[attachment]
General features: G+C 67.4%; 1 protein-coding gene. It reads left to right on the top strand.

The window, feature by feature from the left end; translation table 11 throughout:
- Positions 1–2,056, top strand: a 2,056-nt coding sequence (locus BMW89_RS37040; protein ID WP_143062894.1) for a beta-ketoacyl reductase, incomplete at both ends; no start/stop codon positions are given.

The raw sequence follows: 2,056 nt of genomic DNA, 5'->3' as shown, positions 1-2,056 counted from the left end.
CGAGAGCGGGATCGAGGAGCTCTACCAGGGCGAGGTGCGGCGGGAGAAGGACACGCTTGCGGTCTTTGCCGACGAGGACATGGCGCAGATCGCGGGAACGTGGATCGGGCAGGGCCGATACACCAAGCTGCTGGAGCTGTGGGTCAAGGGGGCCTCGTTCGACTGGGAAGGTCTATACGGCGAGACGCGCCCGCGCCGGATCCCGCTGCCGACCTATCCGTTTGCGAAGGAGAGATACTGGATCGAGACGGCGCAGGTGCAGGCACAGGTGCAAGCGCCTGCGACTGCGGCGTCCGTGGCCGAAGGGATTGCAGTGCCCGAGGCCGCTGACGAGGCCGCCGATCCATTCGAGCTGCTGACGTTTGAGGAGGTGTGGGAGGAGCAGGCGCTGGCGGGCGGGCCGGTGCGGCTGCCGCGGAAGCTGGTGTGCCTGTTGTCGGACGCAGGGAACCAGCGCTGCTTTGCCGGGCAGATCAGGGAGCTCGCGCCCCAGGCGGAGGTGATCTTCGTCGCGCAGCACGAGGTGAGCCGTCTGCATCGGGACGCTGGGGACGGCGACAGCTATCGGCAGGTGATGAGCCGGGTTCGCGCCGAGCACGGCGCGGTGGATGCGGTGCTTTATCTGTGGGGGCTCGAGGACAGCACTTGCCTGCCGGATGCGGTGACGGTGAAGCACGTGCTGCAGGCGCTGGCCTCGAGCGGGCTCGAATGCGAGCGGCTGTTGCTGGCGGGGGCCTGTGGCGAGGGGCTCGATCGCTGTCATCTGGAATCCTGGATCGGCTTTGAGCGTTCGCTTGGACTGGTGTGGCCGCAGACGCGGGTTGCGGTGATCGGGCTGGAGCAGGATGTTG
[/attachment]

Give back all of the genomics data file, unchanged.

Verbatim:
General features: G+C 67.4%; 1 protein-coding gene. It reads left to right on the top strand.

The window, feature by feature from the left end; translation table 11 throughout:
- Positions 1–2,056, top strand: a 2,056-nt coding sequence (locus BMW89_RS37040; protein ID WP_143062894.1) for a beta-ketoacyl reductase, incomplete at both ends; no start/stop codon positions are given.

The raw sequence follows: 2,056 nt of genomic DNA, 5'->3' as shown, positions 1-2,056 counted from the left end.
CGAGAGCGGGATCGAGGAGCTCTACCAGGGCGAGGTGCGGCGGGAGAAGGACACGCTTGCGGTCTTTGCCGACGAGGACATGGCGCAGATCGCGGGAACGTGGATCGGGCAGGGCCGATACACCAAGCTGCTGGAGCTGTGGGTCAAGGGGGCCTCGTTCGACTGGGAAGGTCTATACGGCGAGACGCGCCCGCGCCGGATCCCGCTGCCGACCTATCCGTTTGCGAAGGAGAGATACTGGATCGAGACGGCGCAGGTGCAGGCACAGGTGCAAGCGCCTGCGACTGCGGCGTCCGTGGCCGAAGGGATTGCAGTGCCCGAGGCCGCTGACGAGGCCGCCGATCCATTCGAGCTGCTGACGTTTGAGGAGGTGTGGGAGGAGCAGGCGCTGGCGGGCGGGCCGGTGCGGCTGCCGCGGAAGCTGGTGTGCCTGTTGTCGGACGCAGGGAACCAGCGCTGCTTTGCCGGGCAGATCAGGGAGCTCGCGCCCCAGGCGGAGGTGATCTTCGTCGCGCAGCACGAGGTGAGCCGTCTGCATCGGGACGCTGGGGACGGCGACAGCTATCGGCAGGTGATGAGCCGGGTTCGCGCCGAGCACGGCGCGGTGGATGCGGTGCTTTATCTGTGGGGGCTCGAGGACAGCACTTGCCTGCCGGATGCGGTGACGGTGAAGCACGTGCTGCAGGCGCTGGCCTCGAGCGGGCTCGAATGCGAGCGGCTGTTGCTGGCGGGGGCCTGTGGCGAGGGGCTCGATCGCTGTCATCTGGAATCCTGGATCGGCTTTGAGCGTTCGCTTGGACTGGTGTGGCCGCAGACGCGGGTTGCGGTGATCGGGCTGGAGCAGGATGTTG